Virginia finds this odd as she was supposed to be there at Chimneys today, Thursday.

Anthony figures out that someone must have been trying to get rid of Virginia and keep her from coming to the party. They decide to go with plan B as calling the police means that they won’t be able to make it to Chimneys.Virginia gets rid of her maid, sending her off on an errand and telling her to meet her afterwards at Chimneys. They then decide to get rid of the body.

As they prepare Virginia asks him why a perfect stranger is being so kind, there’s no time for Anthony’s life story; they must be on their way. Virginia heads to Chimneys as she originally planned. Anthony goes on to hide the pistol in a tree, he then leaves the trunk in Paddington station, continuing onto Chimneys.

When he gets there he waits to see what will occur. At 11:45 he hears a shot!

He tries the windows to go inside, but all are locked. No one rises at the sound either. A light springs up in one of the windows on the first floor but then the whole place goes into darkness.

The next day it turns out that one of the guests was murdered! Count Stanislaus was found this morning by a maid.

Lord Caterham calls the police, but George insists that they must have the best, Inspector Battle of Scotland Yard.

from Dial “M” for Murder

When he arrives they bring in Anthony Cade as they found his boot tracks through the grass when he was out late that night. He’s brought to Chimneys where he tells his story. He changes a bit to leave out Virginia’s part, and lies saying that when he struggled with Giuseppe in the hotel, Giuseppe dropped a note about Chimneys which brought him there.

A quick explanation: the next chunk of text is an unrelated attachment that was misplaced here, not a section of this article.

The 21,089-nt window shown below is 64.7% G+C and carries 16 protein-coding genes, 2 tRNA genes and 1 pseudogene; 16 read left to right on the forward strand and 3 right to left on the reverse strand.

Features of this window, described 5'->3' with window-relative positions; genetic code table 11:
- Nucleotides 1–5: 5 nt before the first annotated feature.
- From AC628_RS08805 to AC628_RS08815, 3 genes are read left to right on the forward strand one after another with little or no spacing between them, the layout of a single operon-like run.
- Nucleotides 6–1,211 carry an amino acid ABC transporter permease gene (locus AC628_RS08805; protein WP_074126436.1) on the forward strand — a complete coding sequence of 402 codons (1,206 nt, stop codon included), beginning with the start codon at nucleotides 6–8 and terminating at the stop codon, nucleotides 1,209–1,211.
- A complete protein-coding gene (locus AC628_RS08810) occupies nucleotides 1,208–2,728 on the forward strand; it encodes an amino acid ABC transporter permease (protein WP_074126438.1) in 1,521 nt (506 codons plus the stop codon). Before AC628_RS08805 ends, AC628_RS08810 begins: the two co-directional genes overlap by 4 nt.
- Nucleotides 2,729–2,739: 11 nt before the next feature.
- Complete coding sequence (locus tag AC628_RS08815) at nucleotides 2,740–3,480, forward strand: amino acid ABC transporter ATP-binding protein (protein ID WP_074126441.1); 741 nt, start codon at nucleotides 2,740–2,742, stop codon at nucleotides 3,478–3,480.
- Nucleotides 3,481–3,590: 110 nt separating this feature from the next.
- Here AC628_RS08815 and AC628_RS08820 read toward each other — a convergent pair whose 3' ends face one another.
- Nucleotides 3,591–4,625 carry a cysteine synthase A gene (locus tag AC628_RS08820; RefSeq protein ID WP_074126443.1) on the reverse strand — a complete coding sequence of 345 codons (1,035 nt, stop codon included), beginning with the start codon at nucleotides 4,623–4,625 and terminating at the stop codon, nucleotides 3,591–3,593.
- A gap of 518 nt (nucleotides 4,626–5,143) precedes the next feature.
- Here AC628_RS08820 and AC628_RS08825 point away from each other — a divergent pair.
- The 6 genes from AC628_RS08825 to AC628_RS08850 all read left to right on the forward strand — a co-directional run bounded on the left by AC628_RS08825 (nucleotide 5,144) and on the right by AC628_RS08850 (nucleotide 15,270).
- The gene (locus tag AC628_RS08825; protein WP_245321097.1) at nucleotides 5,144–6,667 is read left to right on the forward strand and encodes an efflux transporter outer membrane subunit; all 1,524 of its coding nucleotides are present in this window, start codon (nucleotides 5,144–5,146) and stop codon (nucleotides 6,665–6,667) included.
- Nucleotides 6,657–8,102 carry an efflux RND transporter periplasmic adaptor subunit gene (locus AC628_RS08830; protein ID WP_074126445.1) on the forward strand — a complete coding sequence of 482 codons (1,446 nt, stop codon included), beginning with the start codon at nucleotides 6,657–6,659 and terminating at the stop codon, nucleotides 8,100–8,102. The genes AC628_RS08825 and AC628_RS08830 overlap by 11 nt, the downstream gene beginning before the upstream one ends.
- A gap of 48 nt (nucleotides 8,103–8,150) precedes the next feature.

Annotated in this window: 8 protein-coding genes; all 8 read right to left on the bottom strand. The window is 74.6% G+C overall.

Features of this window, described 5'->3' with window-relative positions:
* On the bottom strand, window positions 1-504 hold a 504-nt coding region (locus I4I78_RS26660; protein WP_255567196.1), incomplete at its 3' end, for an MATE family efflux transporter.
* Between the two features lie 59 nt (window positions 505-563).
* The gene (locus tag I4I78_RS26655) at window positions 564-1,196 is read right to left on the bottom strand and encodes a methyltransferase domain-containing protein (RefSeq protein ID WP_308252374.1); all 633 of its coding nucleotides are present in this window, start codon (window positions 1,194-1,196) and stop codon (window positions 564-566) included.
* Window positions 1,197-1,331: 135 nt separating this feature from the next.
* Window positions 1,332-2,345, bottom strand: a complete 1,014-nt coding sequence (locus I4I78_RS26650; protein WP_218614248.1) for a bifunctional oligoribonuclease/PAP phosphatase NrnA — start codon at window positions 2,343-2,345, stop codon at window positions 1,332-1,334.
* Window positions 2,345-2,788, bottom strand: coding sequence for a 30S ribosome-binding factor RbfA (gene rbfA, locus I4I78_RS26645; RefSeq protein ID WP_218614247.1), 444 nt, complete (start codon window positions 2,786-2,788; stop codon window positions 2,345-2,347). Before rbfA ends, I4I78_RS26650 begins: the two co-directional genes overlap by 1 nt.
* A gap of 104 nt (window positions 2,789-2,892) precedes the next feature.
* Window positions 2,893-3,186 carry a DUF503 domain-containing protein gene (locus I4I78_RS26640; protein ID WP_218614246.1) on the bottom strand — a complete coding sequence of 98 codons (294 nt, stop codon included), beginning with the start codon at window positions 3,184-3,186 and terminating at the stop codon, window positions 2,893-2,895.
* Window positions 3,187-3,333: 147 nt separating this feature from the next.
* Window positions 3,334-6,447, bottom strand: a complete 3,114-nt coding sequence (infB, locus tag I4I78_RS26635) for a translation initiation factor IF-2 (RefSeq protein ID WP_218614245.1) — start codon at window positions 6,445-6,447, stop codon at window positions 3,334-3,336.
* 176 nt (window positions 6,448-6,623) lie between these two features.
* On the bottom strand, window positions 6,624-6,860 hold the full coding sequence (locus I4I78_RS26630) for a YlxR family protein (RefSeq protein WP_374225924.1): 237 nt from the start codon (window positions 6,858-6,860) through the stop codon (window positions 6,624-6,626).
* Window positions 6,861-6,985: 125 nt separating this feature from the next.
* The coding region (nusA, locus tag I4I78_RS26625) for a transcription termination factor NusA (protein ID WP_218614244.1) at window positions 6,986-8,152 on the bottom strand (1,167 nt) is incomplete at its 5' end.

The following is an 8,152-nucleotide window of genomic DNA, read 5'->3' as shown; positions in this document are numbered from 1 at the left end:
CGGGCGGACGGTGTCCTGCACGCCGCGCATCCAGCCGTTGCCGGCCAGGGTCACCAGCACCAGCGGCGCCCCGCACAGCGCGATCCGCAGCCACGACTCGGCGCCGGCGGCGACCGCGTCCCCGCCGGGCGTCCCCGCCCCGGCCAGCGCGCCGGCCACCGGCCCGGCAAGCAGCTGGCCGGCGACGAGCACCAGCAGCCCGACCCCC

It is revealed that Count Stanislaus was not the one murdered but Prince Michael Obolovitch. When Battle has Anthony survey the area to look at where the shot came from, Anthony recognizes the body. But not as Prince Michael Obolovitch, but Mr. Holmes, the man Anthony gave the memoirs to.

So we have a dead prince, espionage, mistaken identity, a secret prince, thief unknown as he has picture perfect disguises, stolen and missing cultural treasures; a mystery and a treasure hunt. Anthony and Virginia team up to discover what the truth is.

I thought it was a fantastic book; it is fun, challenging, and just all around fantastic. I just love it and read it again and again.

Or 10th, 50th, 100th….

It isn’t anything like her later novels, but just all around a great adventure.

BookLifeNoBoredom